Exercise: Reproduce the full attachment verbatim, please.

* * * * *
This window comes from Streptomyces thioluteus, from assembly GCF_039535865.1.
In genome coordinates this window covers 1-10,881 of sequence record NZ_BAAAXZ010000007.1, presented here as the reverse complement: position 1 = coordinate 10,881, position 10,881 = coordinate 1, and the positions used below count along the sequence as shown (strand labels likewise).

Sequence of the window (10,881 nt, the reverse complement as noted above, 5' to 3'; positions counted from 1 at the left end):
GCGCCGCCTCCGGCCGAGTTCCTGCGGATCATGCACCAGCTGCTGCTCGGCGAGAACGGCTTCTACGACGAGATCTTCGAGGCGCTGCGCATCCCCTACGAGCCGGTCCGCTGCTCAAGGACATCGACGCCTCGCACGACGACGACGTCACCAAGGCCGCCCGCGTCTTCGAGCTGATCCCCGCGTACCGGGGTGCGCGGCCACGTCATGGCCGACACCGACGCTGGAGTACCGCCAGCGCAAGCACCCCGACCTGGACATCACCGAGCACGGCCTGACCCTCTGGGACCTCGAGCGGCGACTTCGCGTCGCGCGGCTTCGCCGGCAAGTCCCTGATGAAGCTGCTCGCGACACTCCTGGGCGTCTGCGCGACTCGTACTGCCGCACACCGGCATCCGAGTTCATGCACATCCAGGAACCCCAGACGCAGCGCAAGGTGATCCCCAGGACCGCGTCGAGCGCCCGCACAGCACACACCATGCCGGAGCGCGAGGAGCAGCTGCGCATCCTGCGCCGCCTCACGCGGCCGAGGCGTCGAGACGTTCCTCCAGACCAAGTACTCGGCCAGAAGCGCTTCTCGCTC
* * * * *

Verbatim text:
This window comes from Streptomyces thioluteus, from assembly GCF_039535865.1.
In genome coordinates this window covers 1-10,881 of sequence record NZ_BAAAXZ010000007.1, presented here as the reverse complement: position 1 = coordinate 10,881, position 10,881 = coordinate 1, and the positions used below count along the sequence as shown (strand labels likewise).

Sequence of the window (10,881 nt, the reverse complement as noted above, 5' to 3'; positions counted from 1 at the left end):
GCGCCGCCTCCGGCCGAGTTCCTGCGGATCATGCACCAGCTGCTGCTCGGCGAGAACGGCTTCTACGACGAGATCTTCGAGGCGCTGCGCATCCCCTACGAGCCGGTCCGCTGCTCAAGGACATCGACGCCTCGCACGACGACGACGTCACCAAGGCCGCCCGCGTCTTCGAGCTGATCCCCGCGTACCGGGGTGCGCGGCCACGTCATGGCCGACACCGACGCTGGAGTACCGCCAGCGCAAGCACCCCGACCTGGACATCACCGAGCACGGCCTGACCCTCTGGGACCTCGAGCGGCGACTTCGCGTCGCGCGGCTTCGCCGGCAAGTCCCTGATGAAGCTGCTCGCGACACTCCTGGGCGTCTGCGCGACTCGTACTGCCGCACACCGGCATCCGAGTTCATGCACATCCAGGAACCCCAGACGCAGCGCAAGGTGATCCCCAGGACCGCGTCGAGCGCCCGCACAGCACACACCATGCCGGAGCGCGAGGAGCAGCTGCGCATCCTGCGCCGCCTCACGCGGCCGAGGCGTCGAGACGTTCCTCCAGACCAAGTACTCGGCCAGAAGCGCTTCTCGCTC